They did not try and sneak into the U. S. but surrendered to the U. S. immigration authorities asking for asylum at the Mexican border. The case was supported by an NGO called Immigration Equality which specialises in gay and lesbian cases. The U. S. judge was doubly convinced following India's Supreme Court judgement re- criminalizing same- sex behaviour which was brought to the attention of the U. S. judge.
We are concerned with the definition of the term ' social group.' Different interpretations have been given to this phrase. In 1985, the UNHCR Conclusion 30 treated women and girls as a social group under refugee law. In 1993, UNHCR Conclusion 73, required victims of sexual violence to be sympathetically treated.
Our politicians ( except proponents of Hindutva) claim they will change the law. Given a possible voting backlash, will they?
The writer is a Supreme Court lawyer.
Read more at: http://indiatoday.intoday.in/story/gays-as-refugees-in-their-own-land/1/335873.html
समलैंगिकताः कहीं खुल्लम खुल्ला, कहीं हो-हल्लाआईबीएन-7 | Nov 26, 2008 at 07:46pm | Updated Nov 26, 2008 at 08:15pmMore on:#Homosexuality# Debate
कुछ समलैंगिक अपनी शादी बड़ी धूमधाम से करते हैं।मशहूर पॉप स्टार सर एल्टन जॉन की शादी भी कुछ ऐसी ही थी। सर एल्टन जॉन ने जब डेविड फरनिस से शादी की तो दुनिया देखती ही रह गई। ब्रिटेन के सिविल पार्टनरशिप लॉ के तहत ये पहला पुरुष समलैंगिक विवाह था। शादी का मुख्य समारोह लंदन के Windsor Guild हॉल में आयोजित किया गया। ये वही हॉल था जहां प्रिंस चार्ल्स और केमिला पार्कर शादी के बंधन में बंधे थे।
पटना में समलैंगिकों ने 'गे प्राइड परेड' निकालीआईएएनएस | Jun 29, 2012 at 04:51pm | Updated Jun 29, 2012 at 06:12pmMore on:#gay parade# patna# homosexual# lesbian# rally
'दोस्तना सफर' संस्था द्वारा आयोजित इस परेड में वैसे तो समलैंगिकों की संख्या 18 से 20 थी लेकिन परेड में शामिल समलैंगिकों का कहना है कि बिहार में ऐसा आयोजन पहली बार किया गया जिस कारण इसमें ज्यादा लोग शामिल नहीं हो सके। उन्होंने कहा कि वे भी समाज का एक अंग हैं और समाज के साथ मिलकर रहना व चलना चाहते हैं।
पाकिस्तान में पहली समलैंगिक वेबसाइट पर पाबंदीवार्ता | Sep 27, 2013 at 10:59amMore on:#Pakistan# Homosexual# Website# Banned# Internet
18 करोड़ लोगों वाले देश पाकिस्तान में समलैगिकता गैरकानूनी है और बहुत से लोगों का मानना है कि यह गैर इस्लामिक है। पाकिस्तान में अवांछनीय वेबसाइटों को अक्सर बंद कर दिया जाता है। इंटरनेट कुछ माध्यमों में से एक है जहां लोग खुलकर अपनी बात कह सकते हैं। इंटरनेट उपभोक्ता अक्सर प्रॉक्सी र्सवर का इस्तेमाल करके इन प्रतिबंधित साइटों को देखते रहते हैं।
आप यहाँ हैं » होम » लाइफस्टाइल समलैंगिकों ने भी कहा, हमारा वोट कांग्रेस कोआईएएनएस | Apr 28, 2009 at 06:19pm | Updated Apr 28, 2009 at 07:50pm More on: #Homosexual # Voter #election2009
नई दिल्ली। स्त्री एवं पुरुष समलैंगिक, उभयलिंगी और ट्रांसजेंडर (एलजीबीटी) समुदाय को भले ही भेदभावपूर्ण कानूनों से मुकाबले में किसी राजनीतिक दल का समर्थन न मिला हो लेकिन इस चुनाव में उसके सदस्य कांग्रेस को वोट देंगे क्योंकि उनका मानना है कि वह औरों की अपेक्षा अधिक सहिष्णु पार्टी है।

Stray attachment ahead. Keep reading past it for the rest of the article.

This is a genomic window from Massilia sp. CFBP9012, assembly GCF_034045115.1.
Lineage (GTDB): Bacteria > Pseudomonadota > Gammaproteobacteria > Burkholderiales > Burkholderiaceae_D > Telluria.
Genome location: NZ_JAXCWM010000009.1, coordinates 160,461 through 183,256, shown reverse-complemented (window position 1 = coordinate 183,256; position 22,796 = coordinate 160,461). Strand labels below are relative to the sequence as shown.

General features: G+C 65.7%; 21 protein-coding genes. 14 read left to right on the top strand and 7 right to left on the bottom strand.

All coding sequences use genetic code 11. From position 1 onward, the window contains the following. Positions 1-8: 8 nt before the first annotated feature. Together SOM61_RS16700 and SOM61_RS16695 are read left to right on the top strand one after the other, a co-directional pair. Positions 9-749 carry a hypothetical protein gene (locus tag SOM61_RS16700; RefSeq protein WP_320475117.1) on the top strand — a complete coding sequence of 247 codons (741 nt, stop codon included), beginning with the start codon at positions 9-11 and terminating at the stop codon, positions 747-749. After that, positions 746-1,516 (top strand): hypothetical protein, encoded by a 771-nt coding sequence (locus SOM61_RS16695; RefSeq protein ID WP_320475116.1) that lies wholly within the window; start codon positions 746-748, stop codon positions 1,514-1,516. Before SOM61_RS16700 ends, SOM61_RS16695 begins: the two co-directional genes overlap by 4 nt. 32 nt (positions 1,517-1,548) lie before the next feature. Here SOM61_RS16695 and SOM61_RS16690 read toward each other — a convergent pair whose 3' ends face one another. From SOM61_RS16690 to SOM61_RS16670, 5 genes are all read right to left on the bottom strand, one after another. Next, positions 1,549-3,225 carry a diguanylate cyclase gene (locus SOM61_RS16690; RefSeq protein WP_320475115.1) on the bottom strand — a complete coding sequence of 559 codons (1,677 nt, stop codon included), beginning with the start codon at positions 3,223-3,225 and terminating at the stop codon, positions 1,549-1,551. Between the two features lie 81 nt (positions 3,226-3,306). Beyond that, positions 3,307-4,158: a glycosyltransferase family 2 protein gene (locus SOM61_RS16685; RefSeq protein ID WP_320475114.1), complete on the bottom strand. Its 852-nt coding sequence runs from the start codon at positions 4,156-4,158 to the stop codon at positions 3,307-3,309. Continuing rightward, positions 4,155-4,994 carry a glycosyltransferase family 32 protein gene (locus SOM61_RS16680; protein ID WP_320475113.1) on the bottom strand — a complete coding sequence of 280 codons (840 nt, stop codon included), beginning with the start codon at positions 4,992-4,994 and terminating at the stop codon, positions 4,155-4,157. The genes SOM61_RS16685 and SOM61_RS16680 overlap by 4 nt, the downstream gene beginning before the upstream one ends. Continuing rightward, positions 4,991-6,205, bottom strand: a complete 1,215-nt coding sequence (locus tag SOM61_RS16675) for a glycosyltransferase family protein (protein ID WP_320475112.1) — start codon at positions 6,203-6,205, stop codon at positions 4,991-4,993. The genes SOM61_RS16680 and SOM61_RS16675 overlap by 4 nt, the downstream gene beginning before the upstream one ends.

एड्स के खिलाफ संयुक्त राष्ट्र के कार्यक्रम यूएनएड्स के अधिकारियों के मुताबिक देश में समलैंगिकों की संख्या के बारे में आधिकारिक आंकड़े उपलब्ध नहीं हैं। दरअसल ऐसे आंकड़ों को एकत्रित करना भारतीय दंड संहिता (आईपीसी) की धारा 377 के तहत अवैध है लेकिन अनुमानों के मुताबिक देश की आबादी का पांच फीसदी हिस्सा समलैंगिक है।
इतिहास के विद्वान और समलैंगिक अधिकार कार्यकर्ता सलीम किदवई के मुताबिक इतनी बड़ी संख्या होने के बावजूद किसी दल ने उनके मुद्दे पर ध्यान नहीं दिया। एक अन्य समलैंगिक अधिकार कार्यकर्ता प्रमदा मेनन के मुताबिक कुछ राजनीतिक हलकों में समलैंगिकों को लेकर सकारात्मक रुझान देखा जा रहा है।
उन्होंने कहा कि मुंबई में कार्यकर्ताओं ने कुछ राजनीतिक दलों से संपर्क किया और उन्हें सकारात्मक जवाब मिला हालांकि ऐसा बहुत कम ही देखने को मिल रहा है। मतदान के बारे में समुदाय के अधिकांश सदस्यों की राय कांग्रेस और संयुक्त प्रगतिशील गठबंधन (संप्रग) के पक्ष में जाती है।
पेशे से दंत चिकित्सक श्रीवाथ ने कहा कि वह व्यक्तिगत रूप से संप्रग सरकार का समर्थन करेंगे क्योंकि उन्हें नहीं लगता कि किसी और के पास उतना धैर्य है।
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Democracy is often misunderstood as defined simply by majority opinion. In fact, modern parliamentary democracy, including Indian democracy, has evolved with in-built checks and balances to protect minorities (including minorities of opinion) and dissenting individuals from majority tyranny.
In marriage and family matters, minority groups have often suffered majority tyranny. In such situations, minority communities may recognise marriages that the State does not. This happens even in the West but on a much larger scale in India. For example, British law prohibits bigamy and most Muslims in Britain disapprove of it, yet some Muslim bigamous marriages have taken place in mosques in Britain. These weddings do not have any validity according to British law, but they are valid as per Muslim law and the community. Similarly, in India, after the State changed the Hindu law in 1955, Hindu bigamous marriages, which used to be legal, have become illegal. Yet some do take place and the second wife often enjoys the status of wife in the community rather than of mistress.
At first glance, it might seem that all marriages recognised by communities but not by the State must be bad for women and backward-looking. However, this is not true. Historically and even today, many communities are ahead of the State in their willingness to recognise unions that the State refuses to validate.